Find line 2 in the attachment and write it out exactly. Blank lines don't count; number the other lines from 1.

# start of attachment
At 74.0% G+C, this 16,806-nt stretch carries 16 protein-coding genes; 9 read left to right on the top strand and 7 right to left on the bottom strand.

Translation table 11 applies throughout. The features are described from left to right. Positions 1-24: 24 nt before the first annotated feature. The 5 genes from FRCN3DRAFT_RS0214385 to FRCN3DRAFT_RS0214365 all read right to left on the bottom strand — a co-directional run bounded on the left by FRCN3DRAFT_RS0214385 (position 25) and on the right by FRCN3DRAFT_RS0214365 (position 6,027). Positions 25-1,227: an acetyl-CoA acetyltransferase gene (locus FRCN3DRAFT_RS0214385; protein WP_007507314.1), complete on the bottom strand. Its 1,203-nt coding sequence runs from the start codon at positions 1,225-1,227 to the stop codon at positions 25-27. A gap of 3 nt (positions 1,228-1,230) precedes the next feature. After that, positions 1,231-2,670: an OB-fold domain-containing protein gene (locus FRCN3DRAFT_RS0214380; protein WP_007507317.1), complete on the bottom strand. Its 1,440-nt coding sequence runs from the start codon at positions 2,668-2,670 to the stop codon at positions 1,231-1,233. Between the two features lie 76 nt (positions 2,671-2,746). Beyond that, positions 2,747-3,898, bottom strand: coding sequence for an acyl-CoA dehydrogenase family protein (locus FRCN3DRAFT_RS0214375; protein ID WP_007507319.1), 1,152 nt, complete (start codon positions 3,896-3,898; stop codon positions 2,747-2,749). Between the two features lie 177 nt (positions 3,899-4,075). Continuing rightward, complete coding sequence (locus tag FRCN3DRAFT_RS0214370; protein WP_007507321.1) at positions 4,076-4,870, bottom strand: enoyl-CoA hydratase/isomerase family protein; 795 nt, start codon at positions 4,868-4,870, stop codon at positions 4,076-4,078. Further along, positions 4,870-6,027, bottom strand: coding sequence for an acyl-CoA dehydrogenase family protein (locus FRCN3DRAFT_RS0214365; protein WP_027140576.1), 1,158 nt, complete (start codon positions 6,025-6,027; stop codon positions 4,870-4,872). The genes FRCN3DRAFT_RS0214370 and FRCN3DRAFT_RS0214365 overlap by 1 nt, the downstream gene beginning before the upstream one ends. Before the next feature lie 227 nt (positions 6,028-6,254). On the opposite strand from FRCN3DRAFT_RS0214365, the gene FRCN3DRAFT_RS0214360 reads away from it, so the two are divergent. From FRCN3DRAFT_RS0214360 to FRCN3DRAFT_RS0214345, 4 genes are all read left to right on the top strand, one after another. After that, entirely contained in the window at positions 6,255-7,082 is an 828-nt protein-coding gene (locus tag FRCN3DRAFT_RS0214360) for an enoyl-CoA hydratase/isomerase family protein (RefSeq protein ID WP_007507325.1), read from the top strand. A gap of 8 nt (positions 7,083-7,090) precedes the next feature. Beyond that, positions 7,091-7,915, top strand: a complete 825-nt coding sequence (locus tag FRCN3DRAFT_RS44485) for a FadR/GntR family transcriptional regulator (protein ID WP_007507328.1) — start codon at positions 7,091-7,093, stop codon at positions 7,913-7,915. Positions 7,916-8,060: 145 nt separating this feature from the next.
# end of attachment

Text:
Translation table 11 applies throughout. The features are described from left to right. Positions 1-24: 24 nt before the first annotated feature. The 5 genes from FRCN3DRAFT_RS0214385 to FRCN3DRAFT_RS0214365 all read right to left on the bottom strand — a co-directional run bounded on the left by FRCN3DRAFT_RS0214385 (position 25) and on the right by FRCN3DRAFT_RS0214365 (position 6,027). Positions 25-1,227: an acetyl-CoA acetyltransferase gene (locus FRCN3DRAFT_RS0214385; protein WP_007507314.1), complete on the bottom strand. Its 1,203-nt coding sequence runs from the start codon at positions 1,225-1,227 to the stop codon at positions 25-27. A gap of 3 nt (positions 1,228-1,230) precedes the next feature. After that, positions 1,231-2,670: an OB-fold domain-containing protein gene (locus FRCN3DRAFT_RS0214380; protein WP_007507317.1), complete on the bottom strand. Its 1,440-nt coding sequence runs from the start codon at positions 2,668-2,670 to the stop codon at positions 1,231-1,233. Between the two features lie 76 nt (positions 2,671-2,746). Beyond that, positions 2,747-3,898, bottom strand: coding sequence for an acyl-CoA dehydrogenase family protein (locus FRCN3DRAFT_RS0214375; protein ID WP_007507319.1), 1,152 nt, complete (start codon positions 3,896-3,898; stop codon positions 2,747-2,749). Between the two features lie 177 nt (positions 3,899-4,075). Continuing rightward, complete coding sequence (locus tag FRCN3DRAFT_RS0214370; protein WP_007507321.1) at positions 4,076-4,870, bottom strand: enoyl-CoA hydratase/isomerase family protein; 795 nt, start codon at positions 4,868-4,870, stop codon at positions 4,076-4,078. Further along, positions 4,870-6,027, bottom strand: coding sequence for an acyl-CoA dehydrogenase family protein (locus FRCN3DRAFT_RS0214365; protein WP_027140576.1), 1,158 nt, complete (start codon positions 6,025-6,027; stop codon positions 4,870-4,872). The genes FRCN3DRAFT_RS0214370 and FRCN3DRAFT_RS0214365 overlap by 1 nt, the downstream gene beginning before the upstream one ends. Before the next feature lie 227 nt (positions 6,028-6,254). On the opposite strand from FRCN3DRAFT_RS0214365, the gene FRCN3DRAFT_RS0214360 reads away from it, so the two are divergent. From FRCN3DRAFT_RS0214360 to FRCN3DRAFT_RS0214345, 4 genes are all read left to right on the top strand, one after another. After that, entirely contained in the window at positions 6,255-7,082 is an 828-nt protein-coding gene (locus tag FRCN3DRAFT_RS0214360) for an enoyl-CoA hydratase/isomerase family protein (RefSeq protein ID WP_007507325.1), read from the top strand. A gap of 8 nt (positions 7,083-7,090) precedes the next feature. Beyond that, positions 7,091-7,915, top strand: a complete 825-nt coding sequence (locus tag FRCN3DRAFT_RS44485) for a FadR/GntR family transcriptional regulator (protein ID WP_007507328.1) — start codon at positions 7,091-7,093, stop codon at positions 7,913-7,915. Positions 7,916-8,060: 145 nt separating this feature from the next.